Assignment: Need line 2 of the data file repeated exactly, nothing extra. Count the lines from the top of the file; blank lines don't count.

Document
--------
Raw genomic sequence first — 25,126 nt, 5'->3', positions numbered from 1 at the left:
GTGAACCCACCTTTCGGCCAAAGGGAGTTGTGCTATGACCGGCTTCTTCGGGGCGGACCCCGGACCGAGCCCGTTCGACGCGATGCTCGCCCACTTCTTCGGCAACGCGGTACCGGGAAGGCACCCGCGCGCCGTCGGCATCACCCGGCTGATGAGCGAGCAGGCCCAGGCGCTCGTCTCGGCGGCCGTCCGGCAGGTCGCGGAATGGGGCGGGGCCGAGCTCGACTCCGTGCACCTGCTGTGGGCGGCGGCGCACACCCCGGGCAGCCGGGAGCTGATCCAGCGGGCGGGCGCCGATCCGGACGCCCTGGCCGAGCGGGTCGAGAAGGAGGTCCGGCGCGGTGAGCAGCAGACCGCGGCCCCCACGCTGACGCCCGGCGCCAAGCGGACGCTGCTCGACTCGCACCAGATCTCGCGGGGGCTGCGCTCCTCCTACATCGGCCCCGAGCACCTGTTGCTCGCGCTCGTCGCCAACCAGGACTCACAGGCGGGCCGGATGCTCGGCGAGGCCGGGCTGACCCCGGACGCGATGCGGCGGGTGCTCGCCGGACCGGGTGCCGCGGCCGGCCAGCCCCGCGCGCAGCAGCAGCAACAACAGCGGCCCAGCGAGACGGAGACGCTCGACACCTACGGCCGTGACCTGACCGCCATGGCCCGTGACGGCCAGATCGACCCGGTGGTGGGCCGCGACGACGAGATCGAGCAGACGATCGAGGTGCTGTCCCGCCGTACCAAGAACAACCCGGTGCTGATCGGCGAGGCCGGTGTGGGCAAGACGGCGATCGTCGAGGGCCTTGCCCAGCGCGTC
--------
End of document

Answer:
GTGAACCCACCTTTCGGCCAAAGGGAGTTGTGCTATGACCGGCTTCTTCGGGGCGGACCCCGGACCGAGCCCGTTCGACGCGATGCTCGCCCACTTCTTCGGCAACGCGGTACCGGGAAGGCACCCGCGCGCCGTCGGCATCACCCGGCTGATGAGCGAGCAGGCCCAGGCGCTCGTCTCGGCGGCCGTCCGGCAGGTCGCGGAATGGGGCGGGGCCGAGCTCGACTCCGTGCACCTGCTGTGGGCGGCGGCGCACACCCCGGGCAGCCGGGAGCTGATCCAGCGGGCGGGCGCCGATCCGGACGCCCTGGCCGAGCGGGTCGAGAAGGAGGTCCGGCGCGGTGAGCAGCAGACCGCGGCCCCCACGCTGACGCCCGGCGCCAAGCGGACGCTGCTCGACTCGCACCAGATCTCGCGGGGGCTGCGCTCCTCCTACATCGGCCCCGAGCACCTGTTGCTCGCGCTCGTCGCCAACCAGGACTCACAGGCGGGCCGGATGCTCGGCGAGGCCGGGCTGACCCCGGACGCGATGCGGCGGGTGCTCGCCGGACCGGGTGCCGCGGCCGGCCAGCCCCGCGCGCAGCAGCAGCAACAACAGCGGCCCAGCGAGACGGAGACGCTCGACACCTACGGCCGTGACCTGACCGCCATGGCCCGTGACGGCCAGATCGACCCGGTGGTGGGCCGCGACGACGAGATCGAGCAGACGATCGAGGTGCTGTCCCGCCGTACCAAGAACAACCCGGTGCTGATCGGCGAGGCCGGTGTGGGCAAGACGGCGATCGTCGAGGGCCTTGCCCAGCGCGTC